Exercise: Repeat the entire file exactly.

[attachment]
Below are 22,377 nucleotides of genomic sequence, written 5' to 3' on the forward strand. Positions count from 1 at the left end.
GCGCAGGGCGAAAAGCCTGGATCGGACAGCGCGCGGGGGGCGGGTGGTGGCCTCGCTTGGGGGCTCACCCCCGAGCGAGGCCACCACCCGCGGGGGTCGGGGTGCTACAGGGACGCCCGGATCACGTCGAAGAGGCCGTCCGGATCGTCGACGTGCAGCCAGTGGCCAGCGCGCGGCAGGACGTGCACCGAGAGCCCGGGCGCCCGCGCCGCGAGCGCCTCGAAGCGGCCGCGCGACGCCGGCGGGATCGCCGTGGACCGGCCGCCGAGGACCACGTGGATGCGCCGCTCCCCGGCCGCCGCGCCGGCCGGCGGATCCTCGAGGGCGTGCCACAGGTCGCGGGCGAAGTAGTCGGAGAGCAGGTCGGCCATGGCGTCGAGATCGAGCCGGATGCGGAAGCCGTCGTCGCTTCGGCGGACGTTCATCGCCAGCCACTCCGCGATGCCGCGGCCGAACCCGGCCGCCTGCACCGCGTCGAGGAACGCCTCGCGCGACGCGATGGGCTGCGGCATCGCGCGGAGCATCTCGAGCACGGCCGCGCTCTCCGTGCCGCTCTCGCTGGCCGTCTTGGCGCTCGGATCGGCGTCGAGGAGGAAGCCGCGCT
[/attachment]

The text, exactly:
Below are 22,377 nucleotides of genomic sequence, written 5' to 3' on the forward strand. Positions count from 1 at the left end.
GCGCAGGGCGAAAAGCCTGGATCGGACAGCGCGCGGGGGGCGGGTGGTGGCCTCGCTTGGGGGCTCACCCCCGAGCGAGGCCACCACCCGCGGGGGTCGGGGTGCTACAGGGACGCCCGGATCACGTCGAAGAGGCCGTCCGGATCGTCGACGTGCAGCCAGTGGCCAGCGCGCGGCAGGACGTGCACCGAGAGCCCGGGCGCCCGCGCCGCGAGCGCCTCGAAGCGGCCGCGCGACGCCGGCGGGATCGCCGTGGACCGGCCGCCGAGGACCACGTGGATGCGCCGCTCCCCGGCCGCCGCGCCGGCCGGCGGATCCTCGAGGGCGTGCCACAGGTCGCGGGCGAAGTAGTCGGAGAGCAGGTCGGCCATGGCGTCGAGATCGAGCCGGATGCGGAAGCCGTCGTCGCTTCGGCGGACGTTCATCGCCAGCCACTCCGCGATGCCGCGGCCGAACCCGGCCGCCTGCACCGCGTCGAGGAACGCCTCGCGCGACGCGATGGGCTGCGGCATCGCGCGGAGCATCTCGAGCACGGCCGCGCTCTCCGTGCCGCTCTCGCTGGCCGTCTTGGCGCTCGGATCGGCGTCGAGGAGGAAGCCGCGCT